The open-air setting of the Roma Street Parklands amphitheatre was the perfect stage for Queensland Shakespeare Ensemble’s (QSE) A Midsummer Night’s Dream.
Director Robert Pensalfini’s vision of the show focused less on the expected romanticised colour-filled faerie kingdom, but instead brought out the darker elements of goblins and elves in a shadowland, ‘a subverted land of lost and buried desires, not immoral but amoral, or at least obscure to human morality.’
This was reflected in Belida McCormack’s minimalist grey-toned set design, and Angel Kosch’s costume design by, again with grey tones used for the goblins, and almost steam punk look for the humans (and band) in the play.
Another development that gave this interpretation a twist was the addition of prologue text from The Stolen Child by W.B. Yeats, referring to the changeling child that the king and queen of the faerie kingdom are fighting over.
Rather than sitting in the amphitheatre’s provided seating, the production was given a more intimate setting by having the audience sit on the stage in a semi-circle around the action. The actors even utilised part of the raked setting where the audience usually sits as part of the set in various moments of the play, mainly with entrances and exits.
A live band who provided original music for the show (and pre-show) were set behind the audience on one side, with three of the multi-talented actors also performing in the band at various moments throughout.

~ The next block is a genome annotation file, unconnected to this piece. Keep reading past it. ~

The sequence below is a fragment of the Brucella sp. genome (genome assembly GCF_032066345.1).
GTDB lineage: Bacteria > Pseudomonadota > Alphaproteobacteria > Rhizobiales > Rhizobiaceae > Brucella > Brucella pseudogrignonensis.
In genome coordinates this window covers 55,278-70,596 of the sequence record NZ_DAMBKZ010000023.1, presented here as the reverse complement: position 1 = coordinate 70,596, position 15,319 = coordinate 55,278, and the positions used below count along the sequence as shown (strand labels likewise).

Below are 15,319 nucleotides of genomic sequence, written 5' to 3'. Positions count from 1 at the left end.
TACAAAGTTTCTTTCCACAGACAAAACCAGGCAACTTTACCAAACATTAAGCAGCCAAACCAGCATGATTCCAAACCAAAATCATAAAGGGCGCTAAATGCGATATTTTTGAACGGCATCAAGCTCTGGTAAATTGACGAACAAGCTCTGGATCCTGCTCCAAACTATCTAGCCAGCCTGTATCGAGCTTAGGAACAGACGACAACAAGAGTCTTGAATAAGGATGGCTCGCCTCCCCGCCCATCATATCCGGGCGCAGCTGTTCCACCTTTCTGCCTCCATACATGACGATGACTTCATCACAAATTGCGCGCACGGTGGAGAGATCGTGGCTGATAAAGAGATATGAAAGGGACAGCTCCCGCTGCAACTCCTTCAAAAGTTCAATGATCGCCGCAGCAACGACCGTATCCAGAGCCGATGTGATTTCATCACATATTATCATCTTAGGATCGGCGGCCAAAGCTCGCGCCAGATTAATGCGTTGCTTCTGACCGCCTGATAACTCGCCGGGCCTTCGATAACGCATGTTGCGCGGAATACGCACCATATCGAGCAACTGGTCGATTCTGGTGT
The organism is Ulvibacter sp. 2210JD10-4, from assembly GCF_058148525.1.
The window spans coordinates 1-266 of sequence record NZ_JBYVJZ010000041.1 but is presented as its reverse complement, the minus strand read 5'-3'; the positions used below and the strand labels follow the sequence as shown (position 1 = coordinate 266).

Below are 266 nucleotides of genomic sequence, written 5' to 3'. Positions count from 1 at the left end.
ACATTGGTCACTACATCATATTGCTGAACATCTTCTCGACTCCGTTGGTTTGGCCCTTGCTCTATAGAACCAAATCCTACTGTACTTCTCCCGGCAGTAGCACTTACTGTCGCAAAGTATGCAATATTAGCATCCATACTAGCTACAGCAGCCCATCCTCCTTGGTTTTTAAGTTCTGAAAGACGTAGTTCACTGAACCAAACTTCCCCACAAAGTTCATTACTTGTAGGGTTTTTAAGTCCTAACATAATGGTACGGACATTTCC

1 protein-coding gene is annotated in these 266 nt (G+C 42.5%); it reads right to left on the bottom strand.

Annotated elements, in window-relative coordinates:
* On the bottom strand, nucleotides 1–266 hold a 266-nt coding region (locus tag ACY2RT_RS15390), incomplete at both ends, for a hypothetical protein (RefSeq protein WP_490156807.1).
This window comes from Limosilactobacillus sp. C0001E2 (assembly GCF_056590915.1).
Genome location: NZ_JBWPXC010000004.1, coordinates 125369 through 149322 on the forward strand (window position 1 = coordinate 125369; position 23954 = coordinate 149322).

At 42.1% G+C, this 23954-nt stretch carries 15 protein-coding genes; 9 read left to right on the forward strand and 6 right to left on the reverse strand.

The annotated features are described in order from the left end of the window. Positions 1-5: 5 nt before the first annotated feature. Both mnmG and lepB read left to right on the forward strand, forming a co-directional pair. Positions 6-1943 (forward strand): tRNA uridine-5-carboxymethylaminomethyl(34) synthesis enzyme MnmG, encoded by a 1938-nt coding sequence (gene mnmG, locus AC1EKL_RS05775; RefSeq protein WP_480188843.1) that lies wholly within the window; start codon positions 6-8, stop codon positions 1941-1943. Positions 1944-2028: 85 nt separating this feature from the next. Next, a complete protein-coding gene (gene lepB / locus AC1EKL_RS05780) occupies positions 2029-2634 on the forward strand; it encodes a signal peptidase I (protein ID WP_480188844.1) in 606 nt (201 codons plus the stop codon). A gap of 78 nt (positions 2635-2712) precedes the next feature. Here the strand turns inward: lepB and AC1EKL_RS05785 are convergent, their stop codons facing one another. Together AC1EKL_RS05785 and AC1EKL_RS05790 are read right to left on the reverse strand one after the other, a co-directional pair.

The energetic and committed ensemble included Nick James (Lysander), Johancée Theron (Hermia), Rebecca Murphy (Helena), Silvan Rus (Demetrius), Ruby Drewery (Hippolyta/Titania), Zac Kelty (Theseus/Oberon), and Louise Brehmer (Puck). Colin Smith (Nick Bottom), Brandon Dowery, Sam Jeboult, Matt Gaffney, and Laura McKenna rounded out the ensemble by portraying the various faeries, elves, goblins and mechanical players.
Both leading ladies gave strong, fiery performances while the goblin/imps were noteworthy – using their physical agility to great comic effect.
Just a note of warning; although Roma Street’s amphitheatre provides an atmospheric setting, it can get a little chilly, so rug up, and take advantage of the coffee van stationed just downstairs from the stage.
Queensland Shakespeare Ensemble’s A Midsummer Night’s Dream under the direction of Robert Pensalfini was an enjoyable steam-punkish flavoured version of the bard’s comedy and I will be interested to see what QSE serves up next.